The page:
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Justin Bieber gives us ‘Purpose’

| Monday, November 16, 2015

JustinB_Scene_WebEric Richelsen

The entrance into adulthood is an interesting one for any teenage heartthrob, and Justin Bieber has had his share of bumps along the way. No longer a puppet of the industry, Bieber emerges as an artist with the new album “Purpose.”

Working with the progressive production of Skrillex and Diplo was a power move for the pop star, resulting in an alternative electronic vibe that screams out a deviation from the crowd-pleasing days of the past. And it turns out Bieber’s smooth, seductive voice complements the electronic beats well.

A barrage of powerful singles preceded the release of this album. “Where Are Ü Now” is hardly recognizable as a Bieber track, because it was truly part of a project by Skrillex and Diplo. Bieber’s emotional vocals took the backseat to the toned-down yet danceable version of the characteristic electrostep and trap styles characteristic of the EDM dance duo.

“What Do You Mean?” could have marked Bieber’s peak, but he impressed again with another dance track, “Sorry.” The muted reception of “I’ll Show You” feels right for the slowed-down track.

Only days before the album, he released “Love Yourself,” an infectious heartbreak redemption song in the vein of Ed Sheeran’s “Don’t.” Unsurprisingly, Sheeran himself was behind biting lyrics like “My mama don’t like you and she likes everyone.”

These singles were expected to dominate the album, but it was complete with 13 carefully produced tracks on the standard version, and 19 on the deluxe, taking on hip-hop and R&B styles with mixed results. Big Sean’s awkward verse in “No Pressure” interrupts the smooth track, a disappointment from such a big name. Travis Scott’s contribution to “No Sense” is more natural, flowing from the hip-hop beat of the song. Closing out the trio is “The Feeling,” a true EDM track, complete with obscure lyrics and a nod to hedonism. The chorus featuring Halsey is airily brilliant.

It seems like the songs on this album come in categorical threes, and the sentimental next group is a time capsule back to old Bieber. Ironically, “Life is Worth Living,” which is intended to demonstrate Bieber’s new wisdom, is one of the most immature tracks of the album with its simple progressions, whiney vocals and cliché lyrics. The title track and final song on the standard length album, “Purpose,” follows the trend of the attempting to be profound but ending up cheesy and most characteristically Bieber, it even includes many lines of spoken word.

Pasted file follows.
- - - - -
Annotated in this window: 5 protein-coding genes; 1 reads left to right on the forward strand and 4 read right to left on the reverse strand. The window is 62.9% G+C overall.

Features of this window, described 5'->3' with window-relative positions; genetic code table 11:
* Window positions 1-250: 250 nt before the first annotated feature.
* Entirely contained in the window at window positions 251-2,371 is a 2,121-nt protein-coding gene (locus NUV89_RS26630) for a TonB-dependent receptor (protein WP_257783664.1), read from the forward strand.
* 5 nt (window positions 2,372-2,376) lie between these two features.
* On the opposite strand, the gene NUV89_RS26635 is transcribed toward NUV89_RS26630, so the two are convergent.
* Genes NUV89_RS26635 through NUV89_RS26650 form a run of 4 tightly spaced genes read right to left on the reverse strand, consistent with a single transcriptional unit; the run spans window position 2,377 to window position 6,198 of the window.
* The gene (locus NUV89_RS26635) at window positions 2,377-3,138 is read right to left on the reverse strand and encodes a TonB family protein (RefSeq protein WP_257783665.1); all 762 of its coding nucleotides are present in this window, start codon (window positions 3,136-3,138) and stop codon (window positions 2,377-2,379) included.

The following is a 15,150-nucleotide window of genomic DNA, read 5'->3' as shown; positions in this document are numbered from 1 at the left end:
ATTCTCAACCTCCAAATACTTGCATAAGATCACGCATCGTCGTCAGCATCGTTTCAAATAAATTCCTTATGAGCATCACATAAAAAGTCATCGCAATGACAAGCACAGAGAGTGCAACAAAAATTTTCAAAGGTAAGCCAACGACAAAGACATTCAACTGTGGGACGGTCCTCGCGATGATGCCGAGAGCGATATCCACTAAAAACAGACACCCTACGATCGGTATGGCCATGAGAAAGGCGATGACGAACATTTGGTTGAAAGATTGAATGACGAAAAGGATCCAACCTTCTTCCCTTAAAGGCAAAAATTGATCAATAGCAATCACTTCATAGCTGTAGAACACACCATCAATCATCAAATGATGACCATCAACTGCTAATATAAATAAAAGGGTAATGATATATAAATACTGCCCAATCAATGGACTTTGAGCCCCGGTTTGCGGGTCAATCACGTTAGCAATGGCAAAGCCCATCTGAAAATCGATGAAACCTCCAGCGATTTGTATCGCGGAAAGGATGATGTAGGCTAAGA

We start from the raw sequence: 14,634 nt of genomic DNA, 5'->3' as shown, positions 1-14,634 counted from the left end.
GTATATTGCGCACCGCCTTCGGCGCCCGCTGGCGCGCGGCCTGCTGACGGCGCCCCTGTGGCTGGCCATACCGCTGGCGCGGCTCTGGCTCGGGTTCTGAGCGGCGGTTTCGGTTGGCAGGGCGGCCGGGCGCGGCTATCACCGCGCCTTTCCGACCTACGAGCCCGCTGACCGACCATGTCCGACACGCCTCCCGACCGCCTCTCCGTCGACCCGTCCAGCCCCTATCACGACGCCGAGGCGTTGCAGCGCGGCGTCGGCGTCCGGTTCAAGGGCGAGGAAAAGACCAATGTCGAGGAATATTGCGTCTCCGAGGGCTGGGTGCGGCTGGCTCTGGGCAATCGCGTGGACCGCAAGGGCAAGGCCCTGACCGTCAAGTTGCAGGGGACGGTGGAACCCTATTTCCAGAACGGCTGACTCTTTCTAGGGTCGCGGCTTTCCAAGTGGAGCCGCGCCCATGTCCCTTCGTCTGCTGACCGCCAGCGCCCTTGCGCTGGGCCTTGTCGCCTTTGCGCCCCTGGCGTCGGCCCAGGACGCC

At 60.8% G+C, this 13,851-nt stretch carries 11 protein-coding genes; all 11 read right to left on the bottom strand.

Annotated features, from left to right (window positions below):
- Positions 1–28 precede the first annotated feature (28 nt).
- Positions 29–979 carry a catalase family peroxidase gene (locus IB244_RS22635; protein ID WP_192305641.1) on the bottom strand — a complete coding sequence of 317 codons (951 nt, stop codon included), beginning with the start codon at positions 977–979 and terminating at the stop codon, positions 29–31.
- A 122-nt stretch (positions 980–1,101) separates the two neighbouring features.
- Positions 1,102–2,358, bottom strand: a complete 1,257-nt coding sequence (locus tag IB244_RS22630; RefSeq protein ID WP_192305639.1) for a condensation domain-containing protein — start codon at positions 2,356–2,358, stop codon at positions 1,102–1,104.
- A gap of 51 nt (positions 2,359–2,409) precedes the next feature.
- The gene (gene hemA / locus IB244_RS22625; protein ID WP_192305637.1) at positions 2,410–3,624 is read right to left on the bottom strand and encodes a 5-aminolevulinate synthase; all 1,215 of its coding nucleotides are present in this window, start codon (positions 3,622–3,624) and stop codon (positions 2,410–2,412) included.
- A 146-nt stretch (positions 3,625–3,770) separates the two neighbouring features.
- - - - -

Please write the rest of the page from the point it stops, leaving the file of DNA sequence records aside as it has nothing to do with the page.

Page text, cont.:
“Children” appears to be another example of sentimentalism, but with a closer listen to the lyrics and taking into consideration the dance beat, I hope the irony of this track was intended. The competitive or glamorous attitude reflected in lines like “Whose heart is the biggest?” seems more likely to occur in this dance club than actual worry about the well-being of the children.

A huge part of the excitement of the album’s release was the release of 13 accompanying music videos – only three of which (“Mark My Words,” “I’ll Show You” and “What Do You Mean?”) include Bieber himself. To me, this says that despite the sexuality of many of the tracks, Bieber isn’t trying to be the teen idol sex-symbol he once was — he’s instead taking part in a piece of art. The videos featured various forms of interpretive dance: “Love Yourself” is an expressive duet; “What Do You Mean” features the return of the upbeat “Sorry” girls, but this time with a few guy friends and “Life is Worth Living” is a cathartic, emotionally heavy ballet duet.

With this latest album, Bieber seems to have make the opposite transition of The Weeknd’s “Beauty Behind the Madness” earlier this year. While The Weeknd went from mysterious electronic production to a more transparent pop star, Bieber has veered in the opposite direction, with the two albums just barely meeting somewhere in the middle — a direction sure to spawn new Beliebers.

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